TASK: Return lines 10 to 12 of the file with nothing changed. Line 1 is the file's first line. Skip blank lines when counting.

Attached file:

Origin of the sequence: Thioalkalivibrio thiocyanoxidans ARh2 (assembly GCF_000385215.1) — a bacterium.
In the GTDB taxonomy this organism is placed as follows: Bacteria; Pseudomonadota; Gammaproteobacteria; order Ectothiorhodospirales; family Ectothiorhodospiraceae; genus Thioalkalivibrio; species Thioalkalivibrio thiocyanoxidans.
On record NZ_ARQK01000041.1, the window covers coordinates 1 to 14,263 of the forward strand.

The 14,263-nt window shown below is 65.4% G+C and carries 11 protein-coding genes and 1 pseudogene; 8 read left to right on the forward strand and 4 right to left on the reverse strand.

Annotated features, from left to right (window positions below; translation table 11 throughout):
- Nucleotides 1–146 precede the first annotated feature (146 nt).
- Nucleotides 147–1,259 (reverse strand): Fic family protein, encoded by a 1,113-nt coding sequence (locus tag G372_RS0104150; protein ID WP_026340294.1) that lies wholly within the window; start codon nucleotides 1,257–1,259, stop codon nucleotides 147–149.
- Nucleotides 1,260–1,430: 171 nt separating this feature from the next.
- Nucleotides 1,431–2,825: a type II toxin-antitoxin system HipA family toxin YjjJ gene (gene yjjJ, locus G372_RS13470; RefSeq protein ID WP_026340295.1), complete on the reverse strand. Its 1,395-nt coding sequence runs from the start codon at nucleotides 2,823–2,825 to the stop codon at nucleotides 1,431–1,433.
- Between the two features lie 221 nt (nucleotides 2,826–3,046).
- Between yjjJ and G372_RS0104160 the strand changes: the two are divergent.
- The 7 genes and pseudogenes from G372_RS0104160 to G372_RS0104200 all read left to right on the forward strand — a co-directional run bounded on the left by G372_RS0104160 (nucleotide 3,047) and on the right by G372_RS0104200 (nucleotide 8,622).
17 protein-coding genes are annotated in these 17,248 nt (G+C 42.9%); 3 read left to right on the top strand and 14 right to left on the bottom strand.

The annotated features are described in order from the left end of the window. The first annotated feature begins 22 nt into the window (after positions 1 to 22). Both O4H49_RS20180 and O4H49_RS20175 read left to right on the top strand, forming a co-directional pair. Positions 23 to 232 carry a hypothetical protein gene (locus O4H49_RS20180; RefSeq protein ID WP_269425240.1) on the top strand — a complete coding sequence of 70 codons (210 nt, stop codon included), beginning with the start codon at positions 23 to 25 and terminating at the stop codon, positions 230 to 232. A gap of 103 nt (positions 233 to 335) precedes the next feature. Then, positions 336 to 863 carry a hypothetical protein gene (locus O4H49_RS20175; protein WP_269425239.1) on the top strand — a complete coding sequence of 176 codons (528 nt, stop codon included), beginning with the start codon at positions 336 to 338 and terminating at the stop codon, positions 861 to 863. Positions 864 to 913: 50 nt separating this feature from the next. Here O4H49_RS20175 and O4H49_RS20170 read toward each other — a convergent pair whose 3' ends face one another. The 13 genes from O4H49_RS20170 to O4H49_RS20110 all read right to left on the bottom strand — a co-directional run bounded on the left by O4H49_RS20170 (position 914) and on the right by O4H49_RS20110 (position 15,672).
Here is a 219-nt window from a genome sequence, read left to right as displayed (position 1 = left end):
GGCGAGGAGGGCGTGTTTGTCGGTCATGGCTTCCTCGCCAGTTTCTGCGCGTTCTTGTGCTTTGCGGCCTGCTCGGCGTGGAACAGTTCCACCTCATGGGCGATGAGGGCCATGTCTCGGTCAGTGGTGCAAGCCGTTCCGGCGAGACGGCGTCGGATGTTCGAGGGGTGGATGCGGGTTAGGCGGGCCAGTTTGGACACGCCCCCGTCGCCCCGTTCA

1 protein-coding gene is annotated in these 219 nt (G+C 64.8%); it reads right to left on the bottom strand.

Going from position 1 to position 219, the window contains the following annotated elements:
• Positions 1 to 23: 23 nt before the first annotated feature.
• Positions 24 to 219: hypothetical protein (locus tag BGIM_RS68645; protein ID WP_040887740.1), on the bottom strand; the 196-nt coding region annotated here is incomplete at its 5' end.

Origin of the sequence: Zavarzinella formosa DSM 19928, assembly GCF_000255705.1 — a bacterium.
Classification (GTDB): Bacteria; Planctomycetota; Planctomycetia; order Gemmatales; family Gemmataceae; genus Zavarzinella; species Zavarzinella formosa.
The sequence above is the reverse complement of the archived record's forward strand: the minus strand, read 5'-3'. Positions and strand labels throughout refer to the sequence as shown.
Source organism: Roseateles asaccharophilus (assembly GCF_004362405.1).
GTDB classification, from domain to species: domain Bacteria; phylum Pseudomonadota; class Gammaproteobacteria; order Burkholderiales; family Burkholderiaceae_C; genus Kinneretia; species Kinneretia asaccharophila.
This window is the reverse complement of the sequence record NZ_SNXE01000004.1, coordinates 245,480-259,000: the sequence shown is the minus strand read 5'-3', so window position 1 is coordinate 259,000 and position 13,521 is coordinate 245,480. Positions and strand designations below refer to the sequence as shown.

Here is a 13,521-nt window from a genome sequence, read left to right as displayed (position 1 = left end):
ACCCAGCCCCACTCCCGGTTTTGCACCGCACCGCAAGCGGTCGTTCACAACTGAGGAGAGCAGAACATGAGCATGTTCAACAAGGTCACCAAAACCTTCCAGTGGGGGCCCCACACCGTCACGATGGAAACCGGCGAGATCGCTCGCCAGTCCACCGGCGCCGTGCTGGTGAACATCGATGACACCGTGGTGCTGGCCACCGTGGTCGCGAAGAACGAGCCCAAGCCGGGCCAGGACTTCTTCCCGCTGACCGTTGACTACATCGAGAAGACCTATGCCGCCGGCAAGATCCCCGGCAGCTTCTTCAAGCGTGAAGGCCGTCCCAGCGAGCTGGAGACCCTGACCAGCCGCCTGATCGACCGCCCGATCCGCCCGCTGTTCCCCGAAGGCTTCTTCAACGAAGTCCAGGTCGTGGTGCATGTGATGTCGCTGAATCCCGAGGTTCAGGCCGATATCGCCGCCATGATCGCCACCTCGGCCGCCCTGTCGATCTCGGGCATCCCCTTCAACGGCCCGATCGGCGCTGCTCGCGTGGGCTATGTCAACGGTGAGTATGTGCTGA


- Between the two features lie 221 nt (nucleotides 2,826–3,046).
- Between yjjJ and G372_RS0104160 the strand changes: the two are divergent.
- The 7 genes and pseudogenes from G372_RS0104160 to G372_RS0104200 all read left to right on the forward strand — a co-directional run bounded on the left by G372_RS0104160 (nucleotide 3,047) and on the right by G372_RS0104200 (nucleotide 8,622).